My family, I am happy to say, is pretty damn awesome. There are 2 parents, an older brother, and a younger sister. And me in the middle (which may explain my need to write a blog. Middle children need CONSTANT attention.)
Anyway, let's review my history of cooking. Since I was 8, I have been midly obsessed with the notion of combining foods and seeing what happens. Some have been feats; others have not (like that pasta salad I made in the 6th grade. It...oh let's not go there.)
Let it be known, though, that I AM NOT a baker. My sister is a baker, par excellence. My brother is a brownie master. Cheesecake brownies are his specialty. I recently tried to make cheesecake brownies and this is what happened:
Let it be known that I just decided to plunk down whipped cream cheese in the brownie batter and that's not how you do it AT ALL.
So my Aunt says to me recently: "Where are you guys having Thanksgiving this year? Your place?" Well sure, why not? Note that it's my first time making the entire meal and shoving the 5 of us in my relatively small (yet large) apartment. But I'm up for the challenge because, if you remember correctly, Thanksgiving is my favorite holiday.
Mashed potatoes? Cool. Stuffing? Sweet. Pumpkin Cheesecake? Got it.
Ahhh...but I've never made a turkey.
Now, in expressing this fact to others, you'd be amazed at the rainbow of advice I've gotten. 100% of responders said making a turkey is easy. Many said "Brine it!" Many said "Don't let the pop up time pop up or it's too dry". Others asked if I killed mine yet (WHAT???).
At any rate, I decided to roast mine overnight, like my Grandmother used to. And I found this killer recipe in Food and Wine Magazine for prepping it with an herb butter. YES.
The plan was set.
First, I decided to make fresh cranberry sauce. No cans here, just mine (ba ha ha.) Which turned out to be stupid easy. Boil a cup of water with 1/2 cup sugar. Add a bag of cranberries. Bring back to a boil. Then reduce heat to low and simmer for 10 minutes. Add some fresh orange zest for fun (like I decided to). Adjust sugar for sweetness. It was a damn good cranberry sauce:
Made the pumkin cheesecake. Yay.
Then, then it was time for the turkey. I planned on putting it in between 11 and 11:15pm. The recipe itself is easy: Mix a stick of softened butter with 1 tablespoon each chopped fresh thyme and sage. Get a turkey thawed, get the gross stuff out, rub the butter under the skin, put it in a roasting pan, add a cup of water to encourage juices, and set a foil tent atop it's deceased bird body. A 14 pound bird cooks for like 8 hours at 250. The whole house smells like roasted turkey. Heavenly.
Yeahh...that's what happened AFTER I prepped the bird. I could hear Mom and Dad's voices in the background: "Get the kidneys and heart and stuff out of the neckhole. It's in a bag. Wear gloves to get the neck and gizzards out."
Me: "Oh, those are in a bag too right?"
Them: Stony silence.
I reach into the neckhole and get the bag of gross out. Now onto looking into the cavity to get the neck and gizzards out, when I was greeted with something that led me to shout out loud: "WHAT THE F-K is THAT?!?! A turkey penis????!??!"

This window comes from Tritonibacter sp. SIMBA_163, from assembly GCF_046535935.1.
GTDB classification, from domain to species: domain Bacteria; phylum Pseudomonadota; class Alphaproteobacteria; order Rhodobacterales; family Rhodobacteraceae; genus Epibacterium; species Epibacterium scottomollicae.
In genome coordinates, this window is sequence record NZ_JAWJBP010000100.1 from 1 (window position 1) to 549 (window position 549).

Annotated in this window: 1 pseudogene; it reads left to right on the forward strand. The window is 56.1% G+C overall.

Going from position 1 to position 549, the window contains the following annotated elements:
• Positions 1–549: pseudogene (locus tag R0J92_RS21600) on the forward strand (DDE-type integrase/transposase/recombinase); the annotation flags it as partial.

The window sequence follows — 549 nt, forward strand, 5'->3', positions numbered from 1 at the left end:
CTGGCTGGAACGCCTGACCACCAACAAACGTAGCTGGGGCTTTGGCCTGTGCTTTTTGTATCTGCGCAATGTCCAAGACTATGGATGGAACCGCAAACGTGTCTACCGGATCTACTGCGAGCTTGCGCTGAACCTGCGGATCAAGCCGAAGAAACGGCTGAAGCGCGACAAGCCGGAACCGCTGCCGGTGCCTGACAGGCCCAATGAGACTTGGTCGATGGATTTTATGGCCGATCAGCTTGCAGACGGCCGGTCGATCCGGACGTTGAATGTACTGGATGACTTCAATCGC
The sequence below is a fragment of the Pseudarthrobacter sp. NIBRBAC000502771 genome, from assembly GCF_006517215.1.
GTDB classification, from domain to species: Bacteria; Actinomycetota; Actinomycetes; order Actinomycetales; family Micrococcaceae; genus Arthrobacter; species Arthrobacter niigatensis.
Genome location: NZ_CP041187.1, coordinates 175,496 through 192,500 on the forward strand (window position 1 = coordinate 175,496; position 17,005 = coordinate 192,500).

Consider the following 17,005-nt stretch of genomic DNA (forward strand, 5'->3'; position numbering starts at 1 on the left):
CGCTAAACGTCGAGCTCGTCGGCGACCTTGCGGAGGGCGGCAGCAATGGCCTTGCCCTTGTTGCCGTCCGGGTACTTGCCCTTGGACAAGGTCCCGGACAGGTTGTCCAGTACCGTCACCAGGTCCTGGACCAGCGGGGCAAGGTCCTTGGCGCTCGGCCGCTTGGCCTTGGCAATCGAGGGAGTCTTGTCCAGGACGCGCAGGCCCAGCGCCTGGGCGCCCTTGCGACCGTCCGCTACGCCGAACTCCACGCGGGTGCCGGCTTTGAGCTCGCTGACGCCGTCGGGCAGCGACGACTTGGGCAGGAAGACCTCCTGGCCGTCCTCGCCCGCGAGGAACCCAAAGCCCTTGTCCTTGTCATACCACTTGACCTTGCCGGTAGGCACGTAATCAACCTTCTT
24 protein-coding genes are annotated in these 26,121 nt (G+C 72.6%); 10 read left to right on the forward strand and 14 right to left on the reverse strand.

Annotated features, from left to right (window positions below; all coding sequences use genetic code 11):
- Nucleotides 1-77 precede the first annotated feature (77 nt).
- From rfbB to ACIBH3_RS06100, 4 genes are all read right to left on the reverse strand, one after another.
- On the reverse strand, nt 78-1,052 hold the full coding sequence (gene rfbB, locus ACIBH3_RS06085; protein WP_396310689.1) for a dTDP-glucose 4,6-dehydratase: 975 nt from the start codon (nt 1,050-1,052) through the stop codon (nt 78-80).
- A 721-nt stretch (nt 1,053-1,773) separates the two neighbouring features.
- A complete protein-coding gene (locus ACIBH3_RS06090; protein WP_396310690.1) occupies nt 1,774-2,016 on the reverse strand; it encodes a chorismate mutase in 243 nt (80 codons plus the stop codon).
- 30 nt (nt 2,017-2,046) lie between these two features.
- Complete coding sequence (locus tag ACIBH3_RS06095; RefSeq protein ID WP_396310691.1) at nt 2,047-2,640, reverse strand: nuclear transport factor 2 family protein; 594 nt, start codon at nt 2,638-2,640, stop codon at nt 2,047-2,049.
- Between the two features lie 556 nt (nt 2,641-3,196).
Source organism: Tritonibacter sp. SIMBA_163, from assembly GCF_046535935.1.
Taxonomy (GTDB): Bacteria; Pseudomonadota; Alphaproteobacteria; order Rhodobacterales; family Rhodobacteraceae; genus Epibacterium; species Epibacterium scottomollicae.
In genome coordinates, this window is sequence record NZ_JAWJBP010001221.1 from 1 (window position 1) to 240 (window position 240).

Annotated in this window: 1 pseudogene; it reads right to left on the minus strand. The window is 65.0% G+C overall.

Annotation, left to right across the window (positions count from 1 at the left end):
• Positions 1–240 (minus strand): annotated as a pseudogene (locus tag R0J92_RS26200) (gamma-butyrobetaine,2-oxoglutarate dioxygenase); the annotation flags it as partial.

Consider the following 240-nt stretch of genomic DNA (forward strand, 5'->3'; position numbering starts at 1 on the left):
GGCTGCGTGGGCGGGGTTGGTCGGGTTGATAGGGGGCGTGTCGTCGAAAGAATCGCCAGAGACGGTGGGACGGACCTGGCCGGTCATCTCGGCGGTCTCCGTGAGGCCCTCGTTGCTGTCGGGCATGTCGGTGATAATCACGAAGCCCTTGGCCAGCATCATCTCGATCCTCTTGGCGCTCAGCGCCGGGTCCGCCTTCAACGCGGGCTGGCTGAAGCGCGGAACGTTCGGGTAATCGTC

I had never really seen the neck before. It wasn't in a bag. And it was still frozen inside the cavity. So there was that.
You mean to tell me they butcher this thing, cut its neck off, and shove it up their tooter????? How barbaric is that??? But a turkey is damn tasty though.....
Anyway, I gave myself a mental shake and told myself I touched lots of gross meats before, so I steeled myself, jacked the frozen mass with my kife and...birthed a turkey neck. Complete with shouting: "AAAAAAAAAAGHHHH! TURKEY PENIS!!" like I was a damn Valkyrie entering war or something. A dead freaking bird and I'm in my kitchen yelling as I pull out a neck like It's still alive.
So I of course thanked the bird for its sacrifices and its delicious, delicious meat.
I don't have a picture of the actual pulling out of the neck. The closest I can come to the feeling I had is this pictorial aversion I had to a banana, circa 2008:
(replace banana with a turkey neck. Man, my hair looked good that day.)
Then I slapped the butter under the skin (elbows deep, Friends), put it in the oven, saluted it, and went to bed.
In the morning, I was greeted with this vision of beauty:
Once done, I took this marvelous, luscious, success out of the oven and let it rest for a few before I tried to move it out of the pan so I could pour the drippings and make a legendary gravy.
Bitch promptly fell apart and became somewhat of a turkey autopsy:
My Father supportively let me know "well, at least we know it's done!" If you've ever met my father, you know that he was laughing at me while he was saying this.
But as the day wore on, everything went well. The Family was together, we talked, laughed, and had a good time, the food was fantastic (even my turkey autopsy), and Mom even brought the centerpieces, which she was very proud of.
(Insert picture of 3 ceramic pumpkins, each relative in size to birth order. Largest is my brother, medium size is me, smallest is my sister, "the baby". Oh, Mom.)
Happy Holidays to all. May your turkeys always be neckless, your butter always be warm, your family always be laughing.
I celebrate with a food wreath.
Gizzards and Glory,